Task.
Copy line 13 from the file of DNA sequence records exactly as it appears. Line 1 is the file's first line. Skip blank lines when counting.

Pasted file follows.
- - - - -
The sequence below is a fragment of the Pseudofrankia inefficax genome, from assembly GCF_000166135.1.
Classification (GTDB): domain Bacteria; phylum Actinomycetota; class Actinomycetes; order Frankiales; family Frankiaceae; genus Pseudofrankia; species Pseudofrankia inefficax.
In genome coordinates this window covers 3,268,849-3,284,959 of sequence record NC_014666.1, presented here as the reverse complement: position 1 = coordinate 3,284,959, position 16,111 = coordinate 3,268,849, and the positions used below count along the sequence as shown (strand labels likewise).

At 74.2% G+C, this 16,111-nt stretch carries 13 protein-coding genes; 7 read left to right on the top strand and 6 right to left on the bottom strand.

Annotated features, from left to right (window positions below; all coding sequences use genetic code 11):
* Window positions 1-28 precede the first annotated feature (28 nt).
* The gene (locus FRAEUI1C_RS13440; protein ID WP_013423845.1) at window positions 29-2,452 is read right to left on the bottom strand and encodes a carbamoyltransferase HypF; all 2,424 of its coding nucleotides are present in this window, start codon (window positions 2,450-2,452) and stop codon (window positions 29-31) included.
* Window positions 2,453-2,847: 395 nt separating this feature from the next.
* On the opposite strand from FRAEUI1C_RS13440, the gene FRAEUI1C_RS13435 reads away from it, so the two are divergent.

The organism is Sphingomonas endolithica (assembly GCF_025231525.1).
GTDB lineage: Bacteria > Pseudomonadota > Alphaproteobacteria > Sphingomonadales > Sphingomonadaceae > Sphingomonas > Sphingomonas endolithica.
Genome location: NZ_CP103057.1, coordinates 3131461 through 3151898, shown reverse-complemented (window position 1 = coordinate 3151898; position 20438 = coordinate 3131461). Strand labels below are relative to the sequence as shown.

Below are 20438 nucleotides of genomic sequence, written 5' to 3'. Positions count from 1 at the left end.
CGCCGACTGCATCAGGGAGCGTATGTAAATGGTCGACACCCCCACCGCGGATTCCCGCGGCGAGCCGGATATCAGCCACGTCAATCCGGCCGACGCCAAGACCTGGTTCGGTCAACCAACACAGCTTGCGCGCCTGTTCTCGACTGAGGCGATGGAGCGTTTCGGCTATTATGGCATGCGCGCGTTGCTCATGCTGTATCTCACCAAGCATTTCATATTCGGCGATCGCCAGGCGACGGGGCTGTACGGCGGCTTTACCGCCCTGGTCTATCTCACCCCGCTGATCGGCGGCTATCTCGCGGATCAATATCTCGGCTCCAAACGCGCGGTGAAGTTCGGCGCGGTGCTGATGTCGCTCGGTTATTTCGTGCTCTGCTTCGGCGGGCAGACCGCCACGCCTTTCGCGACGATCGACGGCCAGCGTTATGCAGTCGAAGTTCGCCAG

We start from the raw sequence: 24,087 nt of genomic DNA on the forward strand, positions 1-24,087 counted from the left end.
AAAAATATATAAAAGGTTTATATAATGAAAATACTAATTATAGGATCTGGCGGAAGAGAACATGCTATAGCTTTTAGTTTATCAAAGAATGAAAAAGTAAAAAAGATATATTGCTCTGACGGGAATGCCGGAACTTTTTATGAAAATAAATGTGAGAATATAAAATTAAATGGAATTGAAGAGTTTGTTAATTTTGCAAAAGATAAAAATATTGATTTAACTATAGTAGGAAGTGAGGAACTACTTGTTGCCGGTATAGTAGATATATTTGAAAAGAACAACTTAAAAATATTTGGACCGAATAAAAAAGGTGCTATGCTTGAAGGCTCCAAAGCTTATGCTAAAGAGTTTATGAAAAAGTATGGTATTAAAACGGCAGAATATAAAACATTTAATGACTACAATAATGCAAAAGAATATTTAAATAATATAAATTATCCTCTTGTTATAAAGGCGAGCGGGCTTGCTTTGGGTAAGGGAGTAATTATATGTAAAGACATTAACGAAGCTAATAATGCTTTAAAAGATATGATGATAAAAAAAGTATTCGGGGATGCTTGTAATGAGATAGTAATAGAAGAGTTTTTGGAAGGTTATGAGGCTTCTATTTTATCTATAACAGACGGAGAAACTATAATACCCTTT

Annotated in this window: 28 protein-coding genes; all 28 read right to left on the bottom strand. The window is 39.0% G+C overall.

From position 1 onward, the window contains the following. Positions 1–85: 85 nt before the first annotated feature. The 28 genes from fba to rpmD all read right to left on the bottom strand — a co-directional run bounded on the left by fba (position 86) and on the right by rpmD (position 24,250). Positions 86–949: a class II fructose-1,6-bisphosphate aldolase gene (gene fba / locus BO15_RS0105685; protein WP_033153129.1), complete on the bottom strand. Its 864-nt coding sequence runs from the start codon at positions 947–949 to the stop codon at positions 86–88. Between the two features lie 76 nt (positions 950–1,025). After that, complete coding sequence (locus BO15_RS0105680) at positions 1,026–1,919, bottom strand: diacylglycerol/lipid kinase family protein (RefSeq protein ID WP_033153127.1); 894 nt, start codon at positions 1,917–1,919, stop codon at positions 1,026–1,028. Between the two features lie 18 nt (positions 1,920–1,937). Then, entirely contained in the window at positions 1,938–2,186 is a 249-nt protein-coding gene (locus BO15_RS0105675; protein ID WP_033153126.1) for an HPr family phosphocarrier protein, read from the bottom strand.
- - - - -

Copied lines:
Below are 20438 nucleotides of genomic sequence, written 5' to 3'. Positions count from 1 at the left end.